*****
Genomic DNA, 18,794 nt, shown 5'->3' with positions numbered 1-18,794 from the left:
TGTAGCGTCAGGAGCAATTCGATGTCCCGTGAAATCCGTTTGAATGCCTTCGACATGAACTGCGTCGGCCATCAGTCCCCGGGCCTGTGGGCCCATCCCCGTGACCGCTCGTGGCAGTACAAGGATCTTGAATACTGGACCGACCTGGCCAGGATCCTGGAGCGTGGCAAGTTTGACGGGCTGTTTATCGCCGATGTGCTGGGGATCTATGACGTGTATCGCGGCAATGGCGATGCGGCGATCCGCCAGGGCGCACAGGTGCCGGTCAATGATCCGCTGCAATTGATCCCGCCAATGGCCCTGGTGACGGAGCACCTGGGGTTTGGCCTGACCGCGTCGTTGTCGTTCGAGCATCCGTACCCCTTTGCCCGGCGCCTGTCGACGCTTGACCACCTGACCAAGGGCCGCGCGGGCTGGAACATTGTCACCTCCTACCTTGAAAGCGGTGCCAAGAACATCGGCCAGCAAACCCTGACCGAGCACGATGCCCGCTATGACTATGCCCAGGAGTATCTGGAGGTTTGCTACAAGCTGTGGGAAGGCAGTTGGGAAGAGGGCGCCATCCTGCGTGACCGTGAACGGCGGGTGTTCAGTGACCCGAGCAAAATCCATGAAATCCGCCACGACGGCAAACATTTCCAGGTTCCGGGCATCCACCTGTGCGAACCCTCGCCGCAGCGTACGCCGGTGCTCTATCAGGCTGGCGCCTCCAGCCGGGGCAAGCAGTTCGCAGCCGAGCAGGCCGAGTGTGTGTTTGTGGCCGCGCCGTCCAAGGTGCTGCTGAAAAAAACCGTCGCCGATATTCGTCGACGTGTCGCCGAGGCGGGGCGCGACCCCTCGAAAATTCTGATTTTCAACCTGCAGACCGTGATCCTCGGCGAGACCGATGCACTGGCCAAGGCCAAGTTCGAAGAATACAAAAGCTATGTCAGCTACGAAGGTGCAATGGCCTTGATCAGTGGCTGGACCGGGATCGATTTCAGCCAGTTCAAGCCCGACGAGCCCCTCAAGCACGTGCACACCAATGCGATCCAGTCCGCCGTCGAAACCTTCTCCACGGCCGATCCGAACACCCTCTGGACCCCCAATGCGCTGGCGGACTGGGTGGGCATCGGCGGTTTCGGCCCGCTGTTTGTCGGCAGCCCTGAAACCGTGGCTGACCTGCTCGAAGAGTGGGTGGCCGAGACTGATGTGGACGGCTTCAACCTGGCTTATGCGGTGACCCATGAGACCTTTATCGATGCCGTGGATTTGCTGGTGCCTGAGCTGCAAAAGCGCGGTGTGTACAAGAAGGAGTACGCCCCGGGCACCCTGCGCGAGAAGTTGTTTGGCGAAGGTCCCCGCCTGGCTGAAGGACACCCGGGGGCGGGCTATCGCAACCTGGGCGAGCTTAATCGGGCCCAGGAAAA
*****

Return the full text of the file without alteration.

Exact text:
Genomic DNA, 18,794 nt, shown 5'->3' with positions numbered 1-18,794 from the left:
TGTAGCGTCAGGAGCAATTCGATGTCCCGTGAAATCCGTTTGAATGCCTTCGACATGAACTGCGTCGGCCATCAGTCCCCGGGCCTGTGGGCCCATCCCCGTGACCGCTCGTGGCAGTACAAGGATCTTGAATACTGGACCGACCTGGCCAGGATCCTGGAGCGTGGCAAGTTTGACGGGCTGTTTATCGCCGATGTGCTGGGGATCTATGACGTGTATCGCGGCAATGGCGATGCGGCGATCCGCCAGGGCGCACAGGTGCCGGTCAATGATCCGCTGCAATTGATCCCGCCAATGGCCCTGGTGACGGAGCACCTGGGGTTTGGCCTGACCGCGTCGTTGTCGTTCGAGCATCCGTACCCCTTTGCCCGGCGCCTGTCGACGCTTGACCACCTGACCAAGGGCCGCGCGGGCTGGAACATTGTCACCTCCTACCTTGAAAGCGGTGCCAAGAACATCGGCCAGCAAACCCTGACCGAGCACGATGCCCGCTATGACTATGCCCAGGAGTATCTGGAGGTTTGCTACAAGCTGTGGGAAGGCAGTTGGGAAGAGGGCGCCATCCTGCGTGACCGTGAACGGCGGGTGTTCAGTGACCCGAGCAAAATCCATGAAATCCGCCACGACGGCAAACATTTCCAGGTTCCGGGCATCCACCTGTGCGAACCCTCGCCGCAGCGTACGCCGGTGCTCTATCAGGCTGGCGCCTCCAGCCGGGGCAAGCAGTTCGCAGCCGAGCAGGCCGAGTGTGTGTTTGTGGCCGCGCCGTCCAAGGTGCTGCTGAAAAAAACCGTCGCCGATATTCGTCGACGTGTCGCCGAGGCGGGGCGCGACCCCTCGAAAATTCTGATTTTCAACCTGCAGACCGTGATCCTCGGCGAGACCGATGCACTGGCCAAGGCCAAGTTCGAAGAATACAAAAGCTATGTCAGCTACGAAGGTGCAATGGCCTTGATCAGTGGCTGGACCGGGATCGATTTCAGCCAGTTCAAGCCCGACGAGCCCCTCAAGCACGTGCACACCAATGCGATCCAGTCCGCCGTCGAAACCTTCTCCACGGCCGATCCGAACACCCTCTGGACCCCCAATGCGCTGGCGGACTGGGTGGGCATCGGCGGTTTCGGCCCGCTGTTTGTCGGCAGCCCTGAAACCGTGGCTGACCTGCTCGAAGAGTGGGTGGCCGAGACTGATGTGGACGGCTTCAACCTGGCTTATGCGGTGACCCATGAGACCTTTATCGATGCCGTGGATTTGCTGGTGCCTGAGCTGCAAAAGCGCGGTGTGTACAAGAAGGAGTACGCCCCGGGCACCCTGCGCGAGAAGTTGTTTGGCGAAGGTCCCCGCCTGGCTGAAGGACACCCGGGGGCGGGCTATCGCAACCTGGGCGAGCTTAATCGGGCCCAGGAAAA